Six Degrees of Separation: From Shuggie Bain to The Way We Live Now

April’s starting book for Six Degrees of Separation is Shuggie Bain by Douglas Stuart. Kate, who hosts the meme at Books Are My Favourite and Best, chose this recent Booker winner to set us off with a chain of six more books that are somehow linked together.

I haven’t read Shuggie Bain yet, but I know it’s about growing up poor in post-industrial, working class Glasgow.

Shuggie is a Scots alternative to Hugh. Hugh Nesbitt is cousin to Mary Doll in the tv show Rab C. Nesbitt. Mary Doll is played by Elaine C. Smith, who I saw play Jackie Kay’s mum in the theatre adaptation of Red Dust Road, Kay’s autobiography about trying to find her birth parents. So here we have the first book in my chain.

Red Dust Road was performed at the Home arts centre in Manchester, where I also saw an adaptation of Angela Carter’s Wise Children.

Wise Children is about the theatrical twins Dora and Nora Chance who celebrate their 75th birthdays on the same day as their father Melchior Hazard’s 100th. The novel reveals the complicated family history of the Chances and the Hazards. It’s widely believed that Melchior is their uncle and his missing twin brother Peregrine is the women’s father.

Wise Children was Carter’s last novel, as Daniel Deronda was George Eliot’s.

Eliot’s novel was adapted for television and shown on the BBC in 2002. The novel follows the eponymous hero who doesn’t know who his real parents are. He’s raised by a wealthy benefactor who wants great things for Deronda, but his life takes a different path.

Daniel’s soulmate Gwendolen was portrayed by Romola Garai in the BBC adaptation. Garai also played Sugar in the adaptation of Michel Faber’s The Crimson Petal and the White.

Sugar is the daughter of a prostitute and doesn’t know her father. Her mother pimps her out and her specialist services are taken up by businessman William Rackham. Rackham becomes Sugar’s benefactor as well as client, setting her up in her own home where she works on her novel.

Sugar’s mother is played by Gillian Anderson. Anderson played Miss Havisham in the 2011 BBC adaptation of Great Expectations.

In Great Expectations, orphan Philip Pirrip, known as Pip, doesn’t remember his parents and is rescued from poverty to be turned into a gentleman by an unknown benefactor only to return to poverty again.

The lawyer who is appointed to be Pip’s guardian is Mr Jaggers, portrayed by David Suchet in the 2011 adaptation. Suchet also played Augustus Melmotte in the adaptation of Anthony Trollope’s The Way We Live Now.

In Trollope’s critique of the financial crises of his era, Melmotte is a financier of mysterious origin who rises in society through his shady business deals. Melmotte’s past is never discovered, though. His deceptions threaten to ruin him, so he takes matters into his own hands before the truth is uncovered.

Unlike Shuggie Bain, who knows both his parents, the books in my chain are about people whose birth parents are in some way unknown to them. A few, like Shuggie, have difficult starts in life. A few have difficult ends. They are all looking for something. Some of them discover truths about themselves that open up new avenues, others keep secrets that ultimately lead to their undoing.

What tangled webs will you unravel in your chain? Why not head over to Kate’s blog to discover other readers’ chains?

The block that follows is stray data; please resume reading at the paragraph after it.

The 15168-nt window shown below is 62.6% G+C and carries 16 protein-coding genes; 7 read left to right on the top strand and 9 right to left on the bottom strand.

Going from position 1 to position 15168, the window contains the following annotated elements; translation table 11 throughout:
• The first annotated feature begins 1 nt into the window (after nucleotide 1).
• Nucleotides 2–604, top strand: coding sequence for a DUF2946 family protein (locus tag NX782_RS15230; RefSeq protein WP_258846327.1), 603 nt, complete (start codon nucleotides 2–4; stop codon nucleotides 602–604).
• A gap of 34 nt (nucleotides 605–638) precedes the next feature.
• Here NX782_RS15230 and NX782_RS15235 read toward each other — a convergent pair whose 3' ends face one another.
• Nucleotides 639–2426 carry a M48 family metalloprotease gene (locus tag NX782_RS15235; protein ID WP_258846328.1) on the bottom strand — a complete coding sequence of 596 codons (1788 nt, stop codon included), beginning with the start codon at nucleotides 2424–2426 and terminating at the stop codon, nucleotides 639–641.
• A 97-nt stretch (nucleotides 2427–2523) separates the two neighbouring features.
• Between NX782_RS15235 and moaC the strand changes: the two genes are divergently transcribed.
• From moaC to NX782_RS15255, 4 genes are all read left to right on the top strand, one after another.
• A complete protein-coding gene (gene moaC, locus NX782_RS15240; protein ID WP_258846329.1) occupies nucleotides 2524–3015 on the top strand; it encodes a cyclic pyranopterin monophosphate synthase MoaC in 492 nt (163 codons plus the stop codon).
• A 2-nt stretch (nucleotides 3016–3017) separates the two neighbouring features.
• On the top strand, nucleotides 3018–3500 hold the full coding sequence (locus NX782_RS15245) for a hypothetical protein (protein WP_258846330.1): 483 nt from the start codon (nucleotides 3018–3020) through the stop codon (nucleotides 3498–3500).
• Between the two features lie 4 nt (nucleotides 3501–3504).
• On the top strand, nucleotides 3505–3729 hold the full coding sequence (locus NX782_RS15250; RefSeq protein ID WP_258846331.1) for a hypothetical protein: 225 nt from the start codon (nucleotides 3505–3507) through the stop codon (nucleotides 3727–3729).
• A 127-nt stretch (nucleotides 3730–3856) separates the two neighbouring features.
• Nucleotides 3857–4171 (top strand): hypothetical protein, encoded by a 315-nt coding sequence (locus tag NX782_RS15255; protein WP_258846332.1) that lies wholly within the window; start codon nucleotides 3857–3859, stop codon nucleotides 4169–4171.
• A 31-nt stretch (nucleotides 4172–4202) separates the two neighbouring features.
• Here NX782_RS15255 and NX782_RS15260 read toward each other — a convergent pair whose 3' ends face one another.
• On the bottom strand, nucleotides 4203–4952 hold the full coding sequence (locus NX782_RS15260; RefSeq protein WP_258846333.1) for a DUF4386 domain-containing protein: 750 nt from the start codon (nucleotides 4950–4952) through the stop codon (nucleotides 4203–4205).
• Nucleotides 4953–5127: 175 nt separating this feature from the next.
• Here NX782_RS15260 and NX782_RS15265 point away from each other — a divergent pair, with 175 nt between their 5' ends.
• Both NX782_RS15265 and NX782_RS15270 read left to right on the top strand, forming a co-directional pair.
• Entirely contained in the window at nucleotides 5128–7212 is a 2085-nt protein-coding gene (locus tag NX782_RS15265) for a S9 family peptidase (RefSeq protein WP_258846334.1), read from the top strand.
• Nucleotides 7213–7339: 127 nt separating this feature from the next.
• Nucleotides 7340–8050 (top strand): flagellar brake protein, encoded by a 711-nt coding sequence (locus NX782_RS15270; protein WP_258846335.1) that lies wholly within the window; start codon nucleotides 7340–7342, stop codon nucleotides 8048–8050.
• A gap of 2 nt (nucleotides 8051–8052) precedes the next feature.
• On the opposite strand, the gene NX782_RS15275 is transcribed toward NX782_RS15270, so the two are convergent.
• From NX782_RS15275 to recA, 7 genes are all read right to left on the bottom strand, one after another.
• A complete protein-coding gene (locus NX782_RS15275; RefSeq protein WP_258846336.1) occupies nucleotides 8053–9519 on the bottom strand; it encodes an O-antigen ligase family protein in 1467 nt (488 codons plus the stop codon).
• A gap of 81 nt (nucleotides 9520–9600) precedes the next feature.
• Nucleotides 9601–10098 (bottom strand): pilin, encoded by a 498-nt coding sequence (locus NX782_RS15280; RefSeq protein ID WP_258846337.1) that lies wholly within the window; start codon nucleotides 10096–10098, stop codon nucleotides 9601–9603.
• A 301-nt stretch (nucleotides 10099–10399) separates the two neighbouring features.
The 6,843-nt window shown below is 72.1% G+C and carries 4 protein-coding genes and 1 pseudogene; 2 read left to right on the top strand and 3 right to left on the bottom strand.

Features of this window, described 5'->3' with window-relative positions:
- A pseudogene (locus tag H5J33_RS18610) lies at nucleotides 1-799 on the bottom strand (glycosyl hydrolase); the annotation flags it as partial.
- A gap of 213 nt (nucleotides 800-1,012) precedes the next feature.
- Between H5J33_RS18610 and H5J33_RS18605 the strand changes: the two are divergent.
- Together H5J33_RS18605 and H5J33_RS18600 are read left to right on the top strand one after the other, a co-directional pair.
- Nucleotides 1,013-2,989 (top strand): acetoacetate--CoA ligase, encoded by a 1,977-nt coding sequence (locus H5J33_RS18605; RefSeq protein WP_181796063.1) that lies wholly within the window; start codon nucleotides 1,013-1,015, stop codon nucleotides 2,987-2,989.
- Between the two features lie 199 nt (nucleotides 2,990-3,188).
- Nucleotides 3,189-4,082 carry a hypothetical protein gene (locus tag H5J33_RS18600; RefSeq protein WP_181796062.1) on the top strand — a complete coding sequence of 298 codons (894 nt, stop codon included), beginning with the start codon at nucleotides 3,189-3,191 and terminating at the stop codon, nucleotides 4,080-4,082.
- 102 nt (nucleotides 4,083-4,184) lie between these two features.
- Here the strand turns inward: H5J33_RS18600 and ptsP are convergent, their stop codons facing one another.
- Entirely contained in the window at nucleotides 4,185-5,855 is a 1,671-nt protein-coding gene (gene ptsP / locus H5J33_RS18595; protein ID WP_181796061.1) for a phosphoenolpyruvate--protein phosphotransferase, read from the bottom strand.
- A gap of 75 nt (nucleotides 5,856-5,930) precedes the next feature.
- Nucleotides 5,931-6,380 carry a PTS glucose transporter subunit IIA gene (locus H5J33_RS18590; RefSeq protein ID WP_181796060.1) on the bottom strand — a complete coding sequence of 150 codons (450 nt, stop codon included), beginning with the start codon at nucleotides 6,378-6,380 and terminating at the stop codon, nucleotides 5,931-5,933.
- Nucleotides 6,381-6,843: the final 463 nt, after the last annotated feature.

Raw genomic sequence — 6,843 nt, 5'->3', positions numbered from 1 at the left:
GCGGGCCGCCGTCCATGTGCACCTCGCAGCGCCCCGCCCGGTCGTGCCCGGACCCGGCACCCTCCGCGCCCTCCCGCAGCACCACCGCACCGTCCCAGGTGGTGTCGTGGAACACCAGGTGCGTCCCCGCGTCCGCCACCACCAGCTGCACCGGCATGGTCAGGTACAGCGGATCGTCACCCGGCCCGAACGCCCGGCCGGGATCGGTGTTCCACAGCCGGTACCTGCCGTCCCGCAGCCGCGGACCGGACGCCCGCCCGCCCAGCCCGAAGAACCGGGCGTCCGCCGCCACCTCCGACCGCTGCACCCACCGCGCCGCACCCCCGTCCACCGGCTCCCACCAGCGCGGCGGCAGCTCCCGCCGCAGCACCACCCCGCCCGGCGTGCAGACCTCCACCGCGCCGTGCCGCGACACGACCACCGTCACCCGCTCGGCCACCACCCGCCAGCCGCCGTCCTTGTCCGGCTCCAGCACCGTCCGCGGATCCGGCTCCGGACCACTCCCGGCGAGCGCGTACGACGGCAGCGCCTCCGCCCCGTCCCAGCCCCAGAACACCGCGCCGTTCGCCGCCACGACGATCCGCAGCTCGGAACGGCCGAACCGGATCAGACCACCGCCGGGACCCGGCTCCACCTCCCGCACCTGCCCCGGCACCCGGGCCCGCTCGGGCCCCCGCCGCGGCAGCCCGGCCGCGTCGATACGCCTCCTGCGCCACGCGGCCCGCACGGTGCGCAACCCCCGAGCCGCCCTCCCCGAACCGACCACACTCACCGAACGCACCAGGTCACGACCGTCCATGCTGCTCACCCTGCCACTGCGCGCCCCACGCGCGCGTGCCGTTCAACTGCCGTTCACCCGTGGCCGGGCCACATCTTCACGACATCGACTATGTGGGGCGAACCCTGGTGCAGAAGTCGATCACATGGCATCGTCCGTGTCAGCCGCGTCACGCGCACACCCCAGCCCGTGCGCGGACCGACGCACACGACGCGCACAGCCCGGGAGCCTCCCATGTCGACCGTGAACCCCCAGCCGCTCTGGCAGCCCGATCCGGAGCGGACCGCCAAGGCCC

18 thoughts on “Six Degrees of Separation: From Shuggie Bain to The Way We Live Now

  1. Um… that should be MISS Havisham, not Mrs. Remember, that’s the whole point of her living in the cobwebbed room – she never married. Oh… “the Chances and the Hazards” interesting… I’d like to read that one. Thanks for a fascinating and twisty chain!

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    1. Thanks, Cathy. I love The Crimson Petal. A friend lent me the complementary collection of short stories Faber wrote about some of the characters from the novel. I might read that next, having reminded myself of my love for the novel!

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  2. Nice to see some classics on your list! I haven’t read any George Eliot, but I noticed recently that Middlemarch has been selected as the best British book by non British critics in this BBC poll: https://www.bbc.com/culture/article/20151204-the-100-greatest-british-novels

    Great Expectations is sitting on my Kindle waiting to be read (it has been sitting there for a while). I hope to get to it relatively soon, I have heard so much about it, so I almost feel I’ve read it already.

    Your excellent chain also reminded me, how much I miss going to the theatre.

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    1. I’ve read Middlemarch, Silas Marner and The Mill on the Floss, which is my favourite of hers. I didn’t get on with Middlemarch when I read it (it must be 30 years or more ago now). It went on a bit for my taste at the time!

      Great Expectations is my favourite Dickens novel, and Wemmick one of my favourite characters in the whole of the literature I’ve read so far. You’re in for a treat!

      And, yes, I miss theatre very much as well. I’m hoping that the emergency funding each of our local theatres has received will mean they survive.

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      1. I am not sure, I am going to attempt Middlemarch – best British book or not. The number of pages doesn’t exactly work as an incentive either. But I will try at least one of her books at some point. Good to hear about Great Expectations, I look forward to get started! Sadly, the smaller theatres will probably be affected the most, but hopefully they will survive and be able to reopen again soon.

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